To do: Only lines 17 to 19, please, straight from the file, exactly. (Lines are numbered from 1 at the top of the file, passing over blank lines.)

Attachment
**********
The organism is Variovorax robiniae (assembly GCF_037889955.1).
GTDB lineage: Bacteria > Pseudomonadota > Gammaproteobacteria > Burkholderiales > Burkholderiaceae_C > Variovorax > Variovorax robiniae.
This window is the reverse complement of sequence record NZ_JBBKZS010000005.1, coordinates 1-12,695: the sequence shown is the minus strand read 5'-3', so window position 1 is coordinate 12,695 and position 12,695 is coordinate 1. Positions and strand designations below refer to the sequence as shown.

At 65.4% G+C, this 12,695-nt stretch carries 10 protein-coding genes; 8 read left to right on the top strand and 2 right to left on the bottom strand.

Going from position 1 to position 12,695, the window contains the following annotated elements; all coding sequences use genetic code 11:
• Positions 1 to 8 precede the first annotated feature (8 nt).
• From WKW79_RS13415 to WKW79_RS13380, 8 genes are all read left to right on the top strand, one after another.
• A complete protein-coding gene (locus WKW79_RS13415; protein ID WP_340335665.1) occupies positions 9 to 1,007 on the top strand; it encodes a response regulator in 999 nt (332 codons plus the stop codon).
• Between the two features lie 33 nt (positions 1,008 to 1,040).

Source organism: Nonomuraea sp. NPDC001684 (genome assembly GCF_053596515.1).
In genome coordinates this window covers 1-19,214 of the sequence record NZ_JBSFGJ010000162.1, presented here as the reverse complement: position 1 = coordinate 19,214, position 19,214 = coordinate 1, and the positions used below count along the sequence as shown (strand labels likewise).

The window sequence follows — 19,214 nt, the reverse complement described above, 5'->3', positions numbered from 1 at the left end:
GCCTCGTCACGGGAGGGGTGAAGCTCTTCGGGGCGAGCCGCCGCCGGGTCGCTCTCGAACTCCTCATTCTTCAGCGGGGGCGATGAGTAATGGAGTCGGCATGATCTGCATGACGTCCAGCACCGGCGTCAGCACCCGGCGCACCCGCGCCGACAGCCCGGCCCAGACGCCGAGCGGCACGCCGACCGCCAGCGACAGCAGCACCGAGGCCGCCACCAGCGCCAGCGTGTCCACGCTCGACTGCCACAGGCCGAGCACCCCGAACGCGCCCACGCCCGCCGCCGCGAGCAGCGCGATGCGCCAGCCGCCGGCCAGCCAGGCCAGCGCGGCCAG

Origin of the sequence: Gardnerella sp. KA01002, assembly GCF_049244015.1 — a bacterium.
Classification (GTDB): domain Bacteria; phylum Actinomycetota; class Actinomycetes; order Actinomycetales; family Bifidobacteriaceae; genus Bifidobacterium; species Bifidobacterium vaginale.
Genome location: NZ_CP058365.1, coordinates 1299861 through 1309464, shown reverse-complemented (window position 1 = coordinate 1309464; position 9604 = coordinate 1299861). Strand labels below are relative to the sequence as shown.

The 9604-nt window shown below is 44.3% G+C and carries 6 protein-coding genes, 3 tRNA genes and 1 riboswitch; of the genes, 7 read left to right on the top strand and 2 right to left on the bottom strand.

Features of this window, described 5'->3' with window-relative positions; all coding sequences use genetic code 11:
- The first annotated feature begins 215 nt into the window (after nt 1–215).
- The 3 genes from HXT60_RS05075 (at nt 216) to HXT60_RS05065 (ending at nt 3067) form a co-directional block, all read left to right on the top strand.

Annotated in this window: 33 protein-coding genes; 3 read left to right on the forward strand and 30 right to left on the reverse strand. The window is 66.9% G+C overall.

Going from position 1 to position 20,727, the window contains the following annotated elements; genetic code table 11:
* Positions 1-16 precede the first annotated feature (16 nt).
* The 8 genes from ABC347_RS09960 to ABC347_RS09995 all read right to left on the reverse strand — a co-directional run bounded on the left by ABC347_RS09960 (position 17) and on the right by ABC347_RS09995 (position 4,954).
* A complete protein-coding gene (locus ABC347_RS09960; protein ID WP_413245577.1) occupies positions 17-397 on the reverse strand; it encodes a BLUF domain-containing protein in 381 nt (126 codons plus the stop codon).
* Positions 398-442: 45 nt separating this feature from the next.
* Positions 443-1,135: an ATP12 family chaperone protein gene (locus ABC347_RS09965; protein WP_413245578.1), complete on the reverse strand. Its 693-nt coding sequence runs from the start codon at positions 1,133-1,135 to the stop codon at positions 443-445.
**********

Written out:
The 9604-nt window shown below is 44.3% G+C and carries 6 protein-coding genes, 3 tRNA genes and 1 riboswitch; of the genes, 7 read left to right on the top strand and 2 right to left on the bottom strand.

Features of this window, described 5'->3' with window-relative positions; all coding sequences use genetic code 11:
- The first annotated feature begins 215 nt into the window (after nt 1–215).